Lassen Peak parking area and viewpoint:

King’s Creek Meadow, at the foot of Lassen Peak:




Emerald Lake—so pretty and peaceful. Vegetation growing in the shallow lake’s waters makes it green:



Wildflowers we saw:

Lassen paintbrush

Shasta lilies

Lassen has something for everyone: 150 miles of hiking and backpacking trails, places to boat and fish, camp sites, and even snowshoeing and backcountry skiing in winter. For a less physically challenging visit, you can enjoy the 30-mile highway with stops at places of interest like we did, or picnic by a lake. It’s definitely worth a visit if you’re in Northern California. 

For more information:

https://www.nps.gov/lavo/index.htm

 






Alison Bechdel

No Pain, No Joy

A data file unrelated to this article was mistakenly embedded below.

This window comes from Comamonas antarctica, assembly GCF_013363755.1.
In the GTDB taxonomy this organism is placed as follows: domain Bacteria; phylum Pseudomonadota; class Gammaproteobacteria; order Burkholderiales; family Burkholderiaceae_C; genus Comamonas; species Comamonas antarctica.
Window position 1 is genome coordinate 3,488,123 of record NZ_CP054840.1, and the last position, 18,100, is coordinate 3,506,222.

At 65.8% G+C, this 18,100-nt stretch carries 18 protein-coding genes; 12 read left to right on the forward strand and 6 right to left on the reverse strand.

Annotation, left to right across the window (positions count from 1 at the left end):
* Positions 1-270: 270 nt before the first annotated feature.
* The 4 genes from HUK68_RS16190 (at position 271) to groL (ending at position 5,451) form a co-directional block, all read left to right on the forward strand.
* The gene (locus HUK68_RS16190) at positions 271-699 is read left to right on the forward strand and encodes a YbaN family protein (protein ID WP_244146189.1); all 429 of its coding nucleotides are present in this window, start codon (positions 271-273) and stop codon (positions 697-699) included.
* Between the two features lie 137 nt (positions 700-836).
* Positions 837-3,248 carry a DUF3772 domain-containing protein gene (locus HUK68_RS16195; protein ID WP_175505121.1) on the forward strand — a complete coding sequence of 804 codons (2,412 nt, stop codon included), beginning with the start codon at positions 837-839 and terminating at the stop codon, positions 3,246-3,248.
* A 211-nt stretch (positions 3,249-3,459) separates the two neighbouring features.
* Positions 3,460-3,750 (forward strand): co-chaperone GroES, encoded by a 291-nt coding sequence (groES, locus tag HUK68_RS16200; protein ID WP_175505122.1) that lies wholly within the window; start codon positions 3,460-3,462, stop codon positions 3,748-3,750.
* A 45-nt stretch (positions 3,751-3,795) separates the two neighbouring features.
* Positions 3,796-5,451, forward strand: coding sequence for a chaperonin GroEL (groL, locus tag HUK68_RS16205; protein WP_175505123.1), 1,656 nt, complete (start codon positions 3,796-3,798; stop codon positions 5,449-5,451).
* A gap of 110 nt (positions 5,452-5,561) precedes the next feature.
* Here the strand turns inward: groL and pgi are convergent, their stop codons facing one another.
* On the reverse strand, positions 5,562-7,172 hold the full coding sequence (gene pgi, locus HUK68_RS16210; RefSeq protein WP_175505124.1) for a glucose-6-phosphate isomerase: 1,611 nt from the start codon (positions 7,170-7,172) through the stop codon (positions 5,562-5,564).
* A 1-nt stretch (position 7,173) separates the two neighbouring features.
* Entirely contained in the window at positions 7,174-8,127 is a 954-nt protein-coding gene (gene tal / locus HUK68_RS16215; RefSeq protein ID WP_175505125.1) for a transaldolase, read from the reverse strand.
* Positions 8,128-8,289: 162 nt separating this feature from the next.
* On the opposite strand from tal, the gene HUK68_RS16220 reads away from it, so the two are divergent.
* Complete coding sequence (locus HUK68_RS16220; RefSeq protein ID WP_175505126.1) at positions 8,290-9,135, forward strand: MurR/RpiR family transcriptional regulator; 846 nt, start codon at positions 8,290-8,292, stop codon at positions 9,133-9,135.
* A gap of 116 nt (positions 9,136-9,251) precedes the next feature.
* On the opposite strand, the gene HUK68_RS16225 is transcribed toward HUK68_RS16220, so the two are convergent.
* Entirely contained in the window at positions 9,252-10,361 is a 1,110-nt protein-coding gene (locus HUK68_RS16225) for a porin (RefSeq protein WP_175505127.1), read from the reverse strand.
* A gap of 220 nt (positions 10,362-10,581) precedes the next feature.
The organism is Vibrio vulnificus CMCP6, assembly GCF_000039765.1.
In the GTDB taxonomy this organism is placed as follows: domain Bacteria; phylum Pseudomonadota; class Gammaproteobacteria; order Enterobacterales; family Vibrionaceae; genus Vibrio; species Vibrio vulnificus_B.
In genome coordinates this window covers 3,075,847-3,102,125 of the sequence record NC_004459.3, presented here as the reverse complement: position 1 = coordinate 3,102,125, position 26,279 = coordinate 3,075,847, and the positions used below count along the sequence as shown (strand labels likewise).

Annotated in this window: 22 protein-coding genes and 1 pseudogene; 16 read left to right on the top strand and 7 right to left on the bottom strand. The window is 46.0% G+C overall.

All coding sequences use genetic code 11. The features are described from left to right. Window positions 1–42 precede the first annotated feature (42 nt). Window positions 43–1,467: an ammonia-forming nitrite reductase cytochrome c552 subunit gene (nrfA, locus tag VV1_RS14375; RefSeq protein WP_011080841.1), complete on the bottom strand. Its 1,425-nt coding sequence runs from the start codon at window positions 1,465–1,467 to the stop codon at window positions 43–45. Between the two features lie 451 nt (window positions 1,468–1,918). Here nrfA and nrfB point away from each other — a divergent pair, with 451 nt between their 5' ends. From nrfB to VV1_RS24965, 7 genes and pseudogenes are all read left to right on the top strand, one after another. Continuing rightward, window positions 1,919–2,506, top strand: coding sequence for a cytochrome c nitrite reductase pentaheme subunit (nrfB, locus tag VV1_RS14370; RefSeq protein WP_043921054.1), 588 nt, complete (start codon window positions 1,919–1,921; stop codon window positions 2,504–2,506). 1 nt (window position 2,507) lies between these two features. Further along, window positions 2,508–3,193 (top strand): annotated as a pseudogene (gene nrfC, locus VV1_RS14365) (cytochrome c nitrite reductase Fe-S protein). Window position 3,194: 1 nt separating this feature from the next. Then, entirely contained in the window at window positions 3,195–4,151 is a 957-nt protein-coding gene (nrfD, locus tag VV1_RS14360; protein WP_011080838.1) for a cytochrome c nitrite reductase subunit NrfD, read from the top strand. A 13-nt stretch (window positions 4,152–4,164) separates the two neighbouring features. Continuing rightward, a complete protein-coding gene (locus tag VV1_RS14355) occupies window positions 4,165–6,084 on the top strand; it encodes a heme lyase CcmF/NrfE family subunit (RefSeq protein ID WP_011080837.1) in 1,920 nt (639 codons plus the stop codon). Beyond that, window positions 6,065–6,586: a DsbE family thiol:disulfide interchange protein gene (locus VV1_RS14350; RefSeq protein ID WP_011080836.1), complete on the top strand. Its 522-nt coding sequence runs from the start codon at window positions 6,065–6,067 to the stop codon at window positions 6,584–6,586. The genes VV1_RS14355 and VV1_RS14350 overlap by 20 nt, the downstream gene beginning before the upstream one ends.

June 25, 2021


“You can’t be happy unless you can also be sad. If you’re defended against feeling pain, those same defenses shut down your access to joy. You have to let everything in.”

Alison Bechdel, “Alison Bechdel: ‘I've Always Know Physical Exertion and Movement Are Vital Somehow for My Creative Process.’”


For the next couple of weeks I’ll be taking a break from posting on Catching Happiness. I’m finally traveling to California to see my moms  and will have limited computer access. I’m planning to indulge in some of my favorite simple pleasures and everyday adventures! 


2020

Expanding, Contracting

June 18, 2021